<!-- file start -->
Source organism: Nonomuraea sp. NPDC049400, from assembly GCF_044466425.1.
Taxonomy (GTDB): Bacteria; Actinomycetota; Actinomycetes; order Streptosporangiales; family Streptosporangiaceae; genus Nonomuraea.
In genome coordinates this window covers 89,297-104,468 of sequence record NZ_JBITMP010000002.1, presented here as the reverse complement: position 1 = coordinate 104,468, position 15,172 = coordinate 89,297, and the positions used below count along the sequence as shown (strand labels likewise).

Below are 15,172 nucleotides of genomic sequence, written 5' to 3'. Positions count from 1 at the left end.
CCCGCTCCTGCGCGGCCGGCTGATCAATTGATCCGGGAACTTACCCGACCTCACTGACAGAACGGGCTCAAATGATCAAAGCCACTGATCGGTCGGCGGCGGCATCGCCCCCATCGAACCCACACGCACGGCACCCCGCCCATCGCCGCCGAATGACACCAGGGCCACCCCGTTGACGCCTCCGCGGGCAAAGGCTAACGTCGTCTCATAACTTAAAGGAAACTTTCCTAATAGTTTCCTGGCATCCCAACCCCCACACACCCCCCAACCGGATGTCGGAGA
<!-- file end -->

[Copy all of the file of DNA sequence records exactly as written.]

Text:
Source organism: Nonomuraea sp. NPDC049400, from assembly GCF_044466425.1.
Taxonomy (GTDB): Bacteria; Actinomycetota; Actinomycetes; order Streptosporangiales; family Streptosporangiaceae; genus Nonomuraea.
In genome coordinates this window covers 89,297-104,468 of sequence record NZ_JBITMP010000002.1, presented here as the reverse complement: position 1 = coordinate 104,468, position 15,172 = coordinate 89,297, and the positions used below count along the sequence as shown (strand labels likewise).

Below are 15,172 nucleotides of genomic sequence, written 5' to 3'. Positions count from 1 at the left end.
CCCGCTCCTGCGCGGCCGGCTGATCAATTGATCCGGGAACTTACCCGACCTCACTGACAGAACGGGCTCAAATGATCAAAGCCACTGATCGGTCGGCGGCGGCATCGCCCCCATCGAACCCACACGCACGGCACCCCGCCCATCGCCGCCGAATGACACCAGGGCCACCCCGTTGACGCCTCCGCGGGCAAAGGCTAACGTCGTCTCATAACTTAAAGGAAACTTTCCTAATAGTTTCCTGGCATCCCAACCCCCACACACCCCCCAACCGGATGTCGGAGA